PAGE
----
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Job Search Behavior among the Employed and Non-Employed

Author

Listed:
  • Giorgio Topa

    (Federal Reserve Bank of New York)

  • Aysegul Sahin

    (Federal Reserve Bank of New York)

  • Andreas Mueller

    (Columbia University)

  • Jason Faberman

    (Federal Reserve Bank of Chicago)

Abstract

Using a unique new survey, we study the relationship between search effort and search outcomes for employed and non-employed job seekers. Our data have extensive information on individuals’ current and previous employment situations, search behavior, job offers, accepted offers, and reservation wages. We find that the unemployed fare much worse than the employed in their job search prospects along several dimensions, despite higher job search effort. The unemployed receive fewer offers per job application, and conditional on an offer, they are offered lower pay, fewer benefits, and fewer hours. Despite this, they are more likely to accept these lower-quality offers but are also much more likely to again engage in job search on their new job. In contrast, employed job seekers receive a higher fraction of both solicited and unsolicited job offers. In fact, the employed that are not searching tend to generate more plentiful and higher-quality job offers than the unemployed. We apply our results to a model of on-the-job search with search frictions and endogenous search effort. A simple application of the estimates to the model suggest that the employed are substantially more efficient in their job search relative to the unemployed.

Suggested Citation

  • Giorgio Topa & Aysegul Sahin & Andreas Mueller & Jason Faberman, 2016. "Job Search Behavior among the Employed and Non-Employed," 2016 Meeting Papers 1469, Society for Economic Dynamics.
  • Handle: RePEc:red:sed016:1469
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    References listed on IDEAS

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    Citations

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    Cited by:

    1. Marcelo Arbex & Dennis O'Dea & David Wiczer, 2019. "Network Search: Climbing The Job Ladder Faster," International Economic Review, Department of Economics, University of Pennsylvania and Osaka University Institute of Social and Economic Research Association, vol. 60(2), pages 693-720, May.
    2. repec:wly:iecrev:v:57:y:2016:i::p:1371-1404 is not listed on IDEAS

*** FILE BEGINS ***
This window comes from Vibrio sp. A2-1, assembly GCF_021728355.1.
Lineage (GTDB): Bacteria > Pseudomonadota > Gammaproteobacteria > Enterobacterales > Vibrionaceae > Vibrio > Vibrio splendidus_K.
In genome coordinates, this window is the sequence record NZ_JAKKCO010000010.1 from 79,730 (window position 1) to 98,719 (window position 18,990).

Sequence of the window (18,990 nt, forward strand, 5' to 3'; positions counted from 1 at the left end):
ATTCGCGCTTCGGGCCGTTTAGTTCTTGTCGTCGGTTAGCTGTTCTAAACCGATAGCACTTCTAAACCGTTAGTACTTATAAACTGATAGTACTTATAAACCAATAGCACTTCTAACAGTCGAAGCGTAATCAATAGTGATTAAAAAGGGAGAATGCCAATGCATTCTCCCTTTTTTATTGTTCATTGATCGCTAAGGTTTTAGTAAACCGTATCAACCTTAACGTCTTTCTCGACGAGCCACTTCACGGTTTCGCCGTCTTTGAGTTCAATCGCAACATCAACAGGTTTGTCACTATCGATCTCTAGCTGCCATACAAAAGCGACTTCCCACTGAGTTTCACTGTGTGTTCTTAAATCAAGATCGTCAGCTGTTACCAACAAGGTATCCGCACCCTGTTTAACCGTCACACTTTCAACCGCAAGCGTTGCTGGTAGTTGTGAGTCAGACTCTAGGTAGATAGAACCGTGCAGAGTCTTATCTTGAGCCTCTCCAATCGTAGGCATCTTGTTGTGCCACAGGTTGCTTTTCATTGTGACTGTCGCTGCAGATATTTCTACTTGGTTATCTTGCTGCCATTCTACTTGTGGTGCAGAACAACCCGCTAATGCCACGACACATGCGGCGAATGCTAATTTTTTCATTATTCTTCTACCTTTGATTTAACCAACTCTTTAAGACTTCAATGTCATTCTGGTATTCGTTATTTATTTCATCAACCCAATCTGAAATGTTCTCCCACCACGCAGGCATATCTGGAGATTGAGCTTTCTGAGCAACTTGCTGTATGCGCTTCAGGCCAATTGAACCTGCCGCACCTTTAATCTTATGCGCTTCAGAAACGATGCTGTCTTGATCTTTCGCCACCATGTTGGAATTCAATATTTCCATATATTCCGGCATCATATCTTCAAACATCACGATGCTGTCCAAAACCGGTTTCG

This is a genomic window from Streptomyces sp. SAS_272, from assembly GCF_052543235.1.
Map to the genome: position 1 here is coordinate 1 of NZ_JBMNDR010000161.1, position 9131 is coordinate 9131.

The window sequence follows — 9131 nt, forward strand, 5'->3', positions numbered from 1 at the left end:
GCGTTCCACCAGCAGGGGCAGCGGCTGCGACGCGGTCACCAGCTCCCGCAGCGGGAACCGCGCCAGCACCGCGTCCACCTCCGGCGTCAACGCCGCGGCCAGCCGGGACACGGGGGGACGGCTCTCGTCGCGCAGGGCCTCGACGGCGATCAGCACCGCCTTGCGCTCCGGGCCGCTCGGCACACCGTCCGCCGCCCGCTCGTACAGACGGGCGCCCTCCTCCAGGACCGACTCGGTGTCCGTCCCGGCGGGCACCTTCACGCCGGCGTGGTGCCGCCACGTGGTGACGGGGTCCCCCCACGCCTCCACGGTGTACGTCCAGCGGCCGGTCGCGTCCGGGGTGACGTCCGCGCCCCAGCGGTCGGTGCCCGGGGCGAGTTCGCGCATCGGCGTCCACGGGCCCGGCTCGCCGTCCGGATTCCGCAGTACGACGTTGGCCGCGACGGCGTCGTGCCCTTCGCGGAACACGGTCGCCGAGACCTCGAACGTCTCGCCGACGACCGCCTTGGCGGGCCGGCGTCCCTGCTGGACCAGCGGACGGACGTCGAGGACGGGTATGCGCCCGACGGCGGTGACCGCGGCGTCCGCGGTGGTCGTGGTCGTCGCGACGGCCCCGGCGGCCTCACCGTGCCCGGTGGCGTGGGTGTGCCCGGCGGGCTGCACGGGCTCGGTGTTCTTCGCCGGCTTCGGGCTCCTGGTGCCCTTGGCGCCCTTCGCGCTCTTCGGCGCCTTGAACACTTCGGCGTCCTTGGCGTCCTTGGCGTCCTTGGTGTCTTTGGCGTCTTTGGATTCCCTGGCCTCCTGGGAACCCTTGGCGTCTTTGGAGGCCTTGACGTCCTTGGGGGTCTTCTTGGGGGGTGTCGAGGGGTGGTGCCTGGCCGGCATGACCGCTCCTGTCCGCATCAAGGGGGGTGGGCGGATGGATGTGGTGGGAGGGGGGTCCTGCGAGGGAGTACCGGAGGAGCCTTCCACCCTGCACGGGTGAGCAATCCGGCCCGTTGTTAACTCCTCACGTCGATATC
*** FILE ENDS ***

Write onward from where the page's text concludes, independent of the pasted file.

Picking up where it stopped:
3. Carlos Carrillo-Tudela & Bart Hobijn & Powen She & Ludo Visschers, 2014. "The Extent and Cyclicality of Career Changes: Evidence for the UK (first version)," ESE Discussion Papers 246, Edinburgh School of Economics, University of Edinburgh.
    4. Sanjay K. Chugh & Christian Merkl, 2016. "Efficiency And Labor Market Dynamics In A Model Of Labor Selection," International Economic Review, Department of Economics, University of Pennsylvania and Osaka University Institute of Social and Economic Research Association, vol. 57, pages 1371-1404, November.
    5. Carrillo-Tudela, Carlos & Hobijn, Bart & She, Powen & Visschers, Ludo, 2016. "The extent and cyclicality of career changes: Evidence for the U.K," European Economic Review, Elsevier, vol. 84(C), pages 18-41.
    6. John Ameriks & Joseph S. Briggs & Andrew Caplin & Minjoon Lee & Matthew D. Shapiro & Christopher Tonetti, 2017. "Older Americans Would Work Longer If Jobs Were Flexible," NBER Working Papers 24008, National Bureau of Economic Research, Inc.
    7. John J. Conlon & Laura Pilossoph & Matthew Wiswall & Basit Zafar, 2018. "Labor Market Search With Imperfect Information and Learning," NBER Working Papers 24988, National Bureau of Economic Research, Inc.
    8. R. Jason Faberman & Marianna Kudlyak, 2019. "The Intensity of Job Search and Search Duration," American Economic Journal: Macroeconomics, American Economic Association, vol. 11(3), pages 327-357, July.
    9. Haomin Wang, 2019. "Intra-Household Risk Sharing and Job Search over the Business Cycle," Review of Economic Dynamics, Elsevier for the Society for Economic Dynamics, vol. 34, pages 165-182, October.
    10. Azar, José & Marinescu, Ioana E. & Steinbaum, Marshall & Taska, Bledi, 2018. "Concentration in US Labor Markets: Evidence from Online Vacancy Data," IZA Discussion Papers 11379, Institute of Labor Economics (IZA).
    11. repec:eee:eecrev:v:113:y:2019:i:c:p:108-135 is not listed on IDEAS

    More about this item

    JEL classification:

    • E24 - Macroeconomics and Monetary Economics - - Consumption, Saving, Production, Employment, and Investment - - - Employment; Unemployment; Wages; Intergenerational Income Distribution; Aggregate Human Capital; Aggregate Labor Productivity
    • J29 - Labor and Demographic Economics - - Demand and Supply of Labor - - - Other
    • J60 - Labor and Demographic Economics - - Mobility, Unemployment, Vacancies, and Immigrant Workers - - - General

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